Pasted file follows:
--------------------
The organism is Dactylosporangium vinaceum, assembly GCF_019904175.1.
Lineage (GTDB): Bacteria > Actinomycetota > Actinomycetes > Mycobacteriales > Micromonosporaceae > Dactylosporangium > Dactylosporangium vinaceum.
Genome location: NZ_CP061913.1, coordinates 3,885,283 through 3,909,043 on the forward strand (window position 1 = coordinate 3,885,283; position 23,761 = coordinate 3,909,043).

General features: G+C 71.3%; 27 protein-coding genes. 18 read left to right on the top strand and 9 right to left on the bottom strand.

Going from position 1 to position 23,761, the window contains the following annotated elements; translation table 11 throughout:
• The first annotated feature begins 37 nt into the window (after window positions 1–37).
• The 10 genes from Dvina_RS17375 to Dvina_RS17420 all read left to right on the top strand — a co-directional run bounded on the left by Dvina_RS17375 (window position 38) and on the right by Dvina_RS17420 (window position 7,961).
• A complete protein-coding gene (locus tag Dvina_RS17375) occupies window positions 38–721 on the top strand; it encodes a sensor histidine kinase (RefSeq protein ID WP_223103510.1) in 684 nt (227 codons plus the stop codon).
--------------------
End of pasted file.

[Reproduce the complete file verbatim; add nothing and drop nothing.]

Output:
The organism is Dactylosporangium vinaceum, assembly GCF_019904175.1.
Lineage (GTDB): Bacteria > Actinomycetota > Actinomycetes > Mycobacteriales > Micromonosporaceae > Dactylosporangium > Dactylosporangium vinaceum.
Genome location: NZ_CP061913.1, coordinates 3,885,283 through 3,909,043 on the forward strand (window position 1 = coordinate 3,885,283; position 23,761 = coordinate 3,909,043).

General features: G+C 71.3%; 27 protein-coding genes. 18 read left to right on the top strand and 9 right to left on the bottom strand.

Going from position 1 to position 23,761, the window contains the following annotated elements; translation table 11 throughout:
• The first annotated feature begins 37 nt into the window (after window positions 1–37).
• The 10 genes from Dvina_RS17375 to Dvina_RS17420 all read left to right on the top strand — a co-directional run bounded on the left by Dvina_RS17375 (window position 38) and on the right by Dvina_RS17420 (window position 7,961).
• A complete protein-coding gene (locus tag Dvina_RS17375) occupies window positions 38–721 on the top strand; it encodes a sensor histidine kinase (RefSeq protein ID WP_223103510.1) in 684 nt (227 codons plus the stop codon).